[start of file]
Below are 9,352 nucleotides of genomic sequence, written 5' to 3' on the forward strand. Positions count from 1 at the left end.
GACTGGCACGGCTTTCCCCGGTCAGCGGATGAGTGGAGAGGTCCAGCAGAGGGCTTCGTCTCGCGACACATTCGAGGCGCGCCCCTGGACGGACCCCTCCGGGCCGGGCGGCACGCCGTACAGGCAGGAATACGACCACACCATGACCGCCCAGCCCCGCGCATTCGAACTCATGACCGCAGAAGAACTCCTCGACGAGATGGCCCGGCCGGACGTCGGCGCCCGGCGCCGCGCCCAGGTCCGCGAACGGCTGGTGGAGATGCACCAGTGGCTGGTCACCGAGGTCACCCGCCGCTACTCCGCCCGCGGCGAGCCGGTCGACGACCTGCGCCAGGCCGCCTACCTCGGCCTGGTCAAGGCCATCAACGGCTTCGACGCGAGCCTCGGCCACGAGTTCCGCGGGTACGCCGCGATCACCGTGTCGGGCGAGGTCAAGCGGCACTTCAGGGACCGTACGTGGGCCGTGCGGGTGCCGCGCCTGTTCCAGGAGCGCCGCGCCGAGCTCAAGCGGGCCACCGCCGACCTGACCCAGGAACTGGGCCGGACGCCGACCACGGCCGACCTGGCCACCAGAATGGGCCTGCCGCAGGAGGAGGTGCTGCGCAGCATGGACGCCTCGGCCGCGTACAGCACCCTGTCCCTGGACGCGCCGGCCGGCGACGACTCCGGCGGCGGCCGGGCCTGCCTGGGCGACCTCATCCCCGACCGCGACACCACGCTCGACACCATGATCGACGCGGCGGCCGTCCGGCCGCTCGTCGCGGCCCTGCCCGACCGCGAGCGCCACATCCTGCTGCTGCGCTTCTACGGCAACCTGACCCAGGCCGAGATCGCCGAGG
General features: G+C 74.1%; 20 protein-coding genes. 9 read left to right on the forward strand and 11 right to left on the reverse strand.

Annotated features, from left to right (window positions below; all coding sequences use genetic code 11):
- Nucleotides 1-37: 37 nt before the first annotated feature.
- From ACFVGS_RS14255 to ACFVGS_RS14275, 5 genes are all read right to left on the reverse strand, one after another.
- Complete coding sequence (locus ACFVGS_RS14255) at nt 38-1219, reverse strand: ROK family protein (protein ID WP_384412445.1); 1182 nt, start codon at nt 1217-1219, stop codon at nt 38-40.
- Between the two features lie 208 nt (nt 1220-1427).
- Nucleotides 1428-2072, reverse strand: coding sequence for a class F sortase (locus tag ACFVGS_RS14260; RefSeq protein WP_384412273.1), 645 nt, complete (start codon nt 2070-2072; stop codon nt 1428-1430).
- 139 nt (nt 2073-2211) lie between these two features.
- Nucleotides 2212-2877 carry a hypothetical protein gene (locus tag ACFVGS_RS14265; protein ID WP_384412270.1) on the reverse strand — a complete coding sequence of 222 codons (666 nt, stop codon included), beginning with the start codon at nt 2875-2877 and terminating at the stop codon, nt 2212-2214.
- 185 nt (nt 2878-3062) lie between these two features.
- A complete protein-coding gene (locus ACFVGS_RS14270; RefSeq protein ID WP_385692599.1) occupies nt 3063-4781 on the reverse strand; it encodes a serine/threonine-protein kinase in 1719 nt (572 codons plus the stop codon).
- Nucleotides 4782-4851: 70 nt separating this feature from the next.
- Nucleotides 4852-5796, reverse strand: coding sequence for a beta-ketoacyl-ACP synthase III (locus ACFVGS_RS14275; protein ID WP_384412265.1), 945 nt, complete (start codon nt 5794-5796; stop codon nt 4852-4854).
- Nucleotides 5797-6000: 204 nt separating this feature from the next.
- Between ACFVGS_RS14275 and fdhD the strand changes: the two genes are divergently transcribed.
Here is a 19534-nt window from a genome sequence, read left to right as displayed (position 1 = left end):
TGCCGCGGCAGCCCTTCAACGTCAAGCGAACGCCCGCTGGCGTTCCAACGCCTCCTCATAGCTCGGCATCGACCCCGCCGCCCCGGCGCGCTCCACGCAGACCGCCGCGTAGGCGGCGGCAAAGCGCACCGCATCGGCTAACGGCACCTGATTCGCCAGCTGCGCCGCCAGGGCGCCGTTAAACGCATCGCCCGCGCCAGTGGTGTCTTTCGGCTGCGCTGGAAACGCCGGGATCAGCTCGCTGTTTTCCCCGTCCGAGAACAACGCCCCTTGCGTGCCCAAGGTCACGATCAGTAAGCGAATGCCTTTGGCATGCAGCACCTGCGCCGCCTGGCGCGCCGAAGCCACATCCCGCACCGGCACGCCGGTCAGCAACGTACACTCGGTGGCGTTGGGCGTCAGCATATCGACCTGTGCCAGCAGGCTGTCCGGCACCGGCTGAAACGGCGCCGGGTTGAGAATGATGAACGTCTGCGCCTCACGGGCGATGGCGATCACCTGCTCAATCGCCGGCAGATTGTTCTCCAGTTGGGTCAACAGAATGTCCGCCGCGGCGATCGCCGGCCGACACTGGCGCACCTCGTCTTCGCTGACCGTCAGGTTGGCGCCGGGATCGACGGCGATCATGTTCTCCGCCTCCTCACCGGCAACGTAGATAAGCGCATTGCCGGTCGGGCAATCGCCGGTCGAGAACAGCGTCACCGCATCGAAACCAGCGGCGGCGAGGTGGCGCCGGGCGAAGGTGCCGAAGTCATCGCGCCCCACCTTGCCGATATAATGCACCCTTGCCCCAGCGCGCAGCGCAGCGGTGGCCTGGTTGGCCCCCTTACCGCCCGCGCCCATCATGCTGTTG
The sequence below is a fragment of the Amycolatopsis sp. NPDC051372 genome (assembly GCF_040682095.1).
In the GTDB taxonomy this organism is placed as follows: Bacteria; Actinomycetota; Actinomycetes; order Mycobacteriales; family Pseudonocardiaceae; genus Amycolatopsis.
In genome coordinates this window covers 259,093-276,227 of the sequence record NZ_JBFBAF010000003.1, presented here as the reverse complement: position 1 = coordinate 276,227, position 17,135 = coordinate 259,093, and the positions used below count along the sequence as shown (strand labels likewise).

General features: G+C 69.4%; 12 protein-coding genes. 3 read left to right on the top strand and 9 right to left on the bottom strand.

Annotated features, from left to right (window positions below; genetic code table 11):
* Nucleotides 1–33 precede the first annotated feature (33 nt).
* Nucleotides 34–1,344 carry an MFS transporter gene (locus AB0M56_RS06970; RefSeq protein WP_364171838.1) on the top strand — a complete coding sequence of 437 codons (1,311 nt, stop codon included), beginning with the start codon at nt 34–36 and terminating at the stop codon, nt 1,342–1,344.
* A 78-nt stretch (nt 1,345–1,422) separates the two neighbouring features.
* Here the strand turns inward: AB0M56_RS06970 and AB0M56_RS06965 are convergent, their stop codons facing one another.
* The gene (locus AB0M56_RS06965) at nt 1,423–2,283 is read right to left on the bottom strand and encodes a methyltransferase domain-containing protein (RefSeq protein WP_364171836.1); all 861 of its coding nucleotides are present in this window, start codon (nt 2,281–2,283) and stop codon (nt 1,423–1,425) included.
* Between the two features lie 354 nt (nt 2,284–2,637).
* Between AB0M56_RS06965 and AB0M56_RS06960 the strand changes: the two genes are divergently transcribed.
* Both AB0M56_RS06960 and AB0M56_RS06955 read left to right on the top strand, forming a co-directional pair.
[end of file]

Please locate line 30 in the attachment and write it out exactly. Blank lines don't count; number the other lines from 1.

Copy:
* Between the two features lie 354 nt (nt 2,284–2,637).